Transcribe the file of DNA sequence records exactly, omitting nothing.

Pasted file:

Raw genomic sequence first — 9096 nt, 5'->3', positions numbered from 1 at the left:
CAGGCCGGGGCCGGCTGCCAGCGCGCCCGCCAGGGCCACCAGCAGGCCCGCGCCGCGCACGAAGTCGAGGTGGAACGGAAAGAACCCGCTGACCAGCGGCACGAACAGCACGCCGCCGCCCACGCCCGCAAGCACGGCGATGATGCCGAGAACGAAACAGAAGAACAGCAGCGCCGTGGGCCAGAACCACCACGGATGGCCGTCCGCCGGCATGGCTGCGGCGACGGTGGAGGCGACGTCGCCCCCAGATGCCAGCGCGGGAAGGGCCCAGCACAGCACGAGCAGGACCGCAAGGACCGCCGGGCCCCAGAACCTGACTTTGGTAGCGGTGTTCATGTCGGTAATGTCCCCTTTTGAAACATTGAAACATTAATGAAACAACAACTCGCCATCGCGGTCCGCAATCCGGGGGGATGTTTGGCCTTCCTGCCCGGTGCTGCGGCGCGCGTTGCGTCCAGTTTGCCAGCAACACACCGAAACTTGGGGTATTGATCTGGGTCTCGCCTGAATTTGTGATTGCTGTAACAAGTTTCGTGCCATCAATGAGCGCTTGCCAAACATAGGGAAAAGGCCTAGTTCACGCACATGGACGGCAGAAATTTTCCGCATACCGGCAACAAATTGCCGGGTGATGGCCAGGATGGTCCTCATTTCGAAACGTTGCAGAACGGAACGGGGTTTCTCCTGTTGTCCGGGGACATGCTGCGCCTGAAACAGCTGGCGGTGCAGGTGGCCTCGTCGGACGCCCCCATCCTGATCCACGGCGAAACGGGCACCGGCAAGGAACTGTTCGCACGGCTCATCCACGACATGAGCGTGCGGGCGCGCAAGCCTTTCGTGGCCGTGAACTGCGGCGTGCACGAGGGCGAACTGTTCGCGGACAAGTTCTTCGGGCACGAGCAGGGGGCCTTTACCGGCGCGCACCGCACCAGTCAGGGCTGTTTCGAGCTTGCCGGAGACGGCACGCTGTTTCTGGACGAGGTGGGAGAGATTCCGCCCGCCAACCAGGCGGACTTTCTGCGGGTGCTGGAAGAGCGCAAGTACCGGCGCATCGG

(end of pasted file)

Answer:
Raw genomic sequence first — 9096 nt, 5'->3', positions numbered from 1 at the left:
CAGGCCGGGGCCGGCTGCCAGCGCGCCCGCCAGGGCCACCAGCAGGCCCGCGCCGCGCACGAAGTCGAGGTGGAACGGAAAGAACCCGCTGACCAGCGGCACGAACAGCACGCCGCCGCCCACGCCCGCAAGCACGGCGATGATGCCGAGAACGAAACAGAAGAACAGCAGCGCCGTGGGCCAGAACCACCACGGATGGCCGTCCGCCGGCATGGCTGCGGCGACGGTGGAGGCGACGTCGCCCCCAGATGCCAGCGCGGGAAGGGCCCAGCACAGCACGAGCAGGACCGCAAGGACCGCCGGGCCCCAGAACCTGACTTTGGTAGCGGTGTTCATGTCGGTAATGTCCCCTTTTGAAACATTGAAACATTAATGAAACAACAACTCGCCATCGCGGTCCGCAATCCGGGGGGATGTTTGGCCTTCCTGCCCGGTGCTGCGGCGCGCGTTGCGTCCAGTTTGCCAGCAACACACCGAAACTTGGGGTATTGATCTGGGTCTCGCCTGAATTTGTGATTGCTGTAACAAGTTTCGTGCCATCAATGAGCGCTTGCCAAACATAGGGAAAAGGCCTAGTTCACGCACATGGACGGCAGAAATTTTCCGCATACCGGCAACAAATTGCCGGGTGATGGCCAGGATGGTCCTCATTTCGAAACGTTGCAGAACGGAACGGGGTTTCTCCTGTTGTCCGGGGACATGCTGCGCCTGAAACAGCTGGCGGTGCAGGTGGCCTCGTCGGACGCCCCCATCCTGATCCACGGCGAAACGGGCACCGGCAAGGAACTGTTCGCACGGCTCATCCACGACATGAGCGTGCGGGCGCGCAAGCCTTTCGTGGCCGTGAACTGCGGCGTGCACGAGGGCGAACTGTTCGCGGACAAGTTCTTCGGGCACGAGCAGGGGGCCTTTACCGGCGCGCACCGCACCAGTCAGGGCTGTTTCGAGCTTGCCGGAGACGGCACGCTGTTTCTGGACGAGGTGGGAGAGATTCCGCCCGCCAACCAGGCGGACTTTCTGCGGGTGCTGGAAGAGCGCAAGTACCGGCGCATCGG